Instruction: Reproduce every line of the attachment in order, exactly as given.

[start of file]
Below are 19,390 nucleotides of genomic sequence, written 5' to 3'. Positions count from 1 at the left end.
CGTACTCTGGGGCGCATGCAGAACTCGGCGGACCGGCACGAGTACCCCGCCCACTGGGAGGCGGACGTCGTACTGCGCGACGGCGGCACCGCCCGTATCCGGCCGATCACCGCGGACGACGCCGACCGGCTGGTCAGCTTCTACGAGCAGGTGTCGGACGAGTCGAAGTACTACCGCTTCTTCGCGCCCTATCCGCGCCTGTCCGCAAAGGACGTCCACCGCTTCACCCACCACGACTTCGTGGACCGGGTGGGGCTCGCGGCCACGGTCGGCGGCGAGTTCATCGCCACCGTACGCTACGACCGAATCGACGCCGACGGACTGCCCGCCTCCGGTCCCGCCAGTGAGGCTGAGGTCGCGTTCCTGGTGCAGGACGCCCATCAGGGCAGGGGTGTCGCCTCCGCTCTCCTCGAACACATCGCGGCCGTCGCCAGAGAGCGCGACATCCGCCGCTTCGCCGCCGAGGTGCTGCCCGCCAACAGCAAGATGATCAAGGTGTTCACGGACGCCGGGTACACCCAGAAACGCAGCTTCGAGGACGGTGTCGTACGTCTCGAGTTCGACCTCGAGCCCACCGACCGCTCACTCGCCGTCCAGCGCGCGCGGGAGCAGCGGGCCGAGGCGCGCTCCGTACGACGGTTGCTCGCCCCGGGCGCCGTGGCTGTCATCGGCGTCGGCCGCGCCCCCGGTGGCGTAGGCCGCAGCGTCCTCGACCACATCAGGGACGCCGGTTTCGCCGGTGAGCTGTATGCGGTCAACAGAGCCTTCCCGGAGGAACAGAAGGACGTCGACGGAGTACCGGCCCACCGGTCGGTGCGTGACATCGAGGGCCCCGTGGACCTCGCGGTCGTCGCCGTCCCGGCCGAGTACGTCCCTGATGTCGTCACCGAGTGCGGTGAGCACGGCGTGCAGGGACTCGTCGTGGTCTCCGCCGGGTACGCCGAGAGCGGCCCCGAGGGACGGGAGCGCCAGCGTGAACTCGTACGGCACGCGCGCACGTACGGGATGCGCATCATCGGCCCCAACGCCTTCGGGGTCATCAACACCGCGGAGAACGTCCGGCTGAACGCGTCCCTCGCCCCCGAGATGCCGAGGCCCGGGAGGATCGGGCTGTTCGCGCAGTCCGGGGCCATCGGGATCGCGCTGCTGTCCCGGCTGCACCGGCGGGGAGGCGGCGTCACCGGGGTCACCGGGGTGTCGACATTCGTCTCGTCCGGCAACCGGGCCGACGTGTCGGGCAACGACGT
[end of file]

Below are 19,390 nucleotides of genomic sequence, written 5' to 3'. Positions count from 1 at the left end.
CGTACTCTGGGGCGCATGCAGAACTCGGCGGACCGGCACGAGTACCCCGCCCACTGGGAGGCGGACGTCGTACTGCGCGACGGCGGCACCGCCCGTATCCGGCCGATCACCGCGGACGACGCCGACCGGCTGGTCAGCTTCTACGAGCAGGTGTCGGACGAGTCGAAGTACTACCGCTTCTTCGCGCCCTATCCGCGCCTGTCCGCAAAGGACGTCCACCGCTTCACCCACCACGACTTCGTGGACCGGGTGGGGCTCGCGGCCACGGTCGGCGGCGAGTTCATCGCCACCGTACGCTACGACCGAATCGACGCCGACGGACTGCCCGCCTCCGGTCCCGCCAGTGAGGCTGAGGTCGCGTTCCTGGTGCAGGACGCCCATCAGGGCAGGGGTGTCGCCTCCGCTCTCCTCGAACACATCGCGGCCGTCGCCAGAGAGCGCGACATCCGCCGCTTCGCCGCCGAGGTGCTGCCCGCCAACAGCAAGATGATCAAGGTGTTCACGGACGCCGGGTACACCCAGAAACGCAGCTTCGAGGACGGTGTCGTACGTCTCGAGTTCGACCTCGAGCCCACCGACCGCTCACTCGCCGTCCAGCGCGCGCGGGAGCAGCGGGCCGAGGCGCGCTCCGTACGACGGTTGCTCGCCCCGGGCGCCGTGGCTGTCATCGGCGTCGGCCGCGCCCCCGGTGGCGTAGGCCGCAGCGTCCTCGACCACATCAGGGACGCCGGTTTCGCCGGTGAGCTGTATGCGGTCAACAGAGCCTTCCCGGAGGAACAGAAGGACGTCGACGGAGTACCGGCCCACCGGTCGGTGCGTGACATCGAGGGCCCCGTGGACCTCGCGGTCGTCGCCGTCCCGGCCGAGTACGTCCCTGATGTCGTCACCGAGTGCGGTGAGCACGGCGTGCAGGGACTCGTCGTGGTCTCCGCCGGGTACGCCGAGAGCGGCCCCGAGGGACGGGAGCGCCAGCGTGAACTCGTACGGCACGCGCGCACGTACGGGATGCGCATCATCGGCCCCAACGCCTTCGGGGTCATCAACACCGCGGAGAACGTCCGGCTGAACGCGTCCCTCGCCCCCGAGATGCCGAGGCCCGGGAGGATCGGGCTGTTCGCGCAGTCCGGGGCCATCGGGATCGCGCTGCTGTCCCGGCTGCACCGGCGGGGAGGCGGCGTCACCGGGGTCACCGGGGTGTCGACATTCGTCTCGTCCGGCAACCGGGCCGACGTGTCGGGCAACGACGT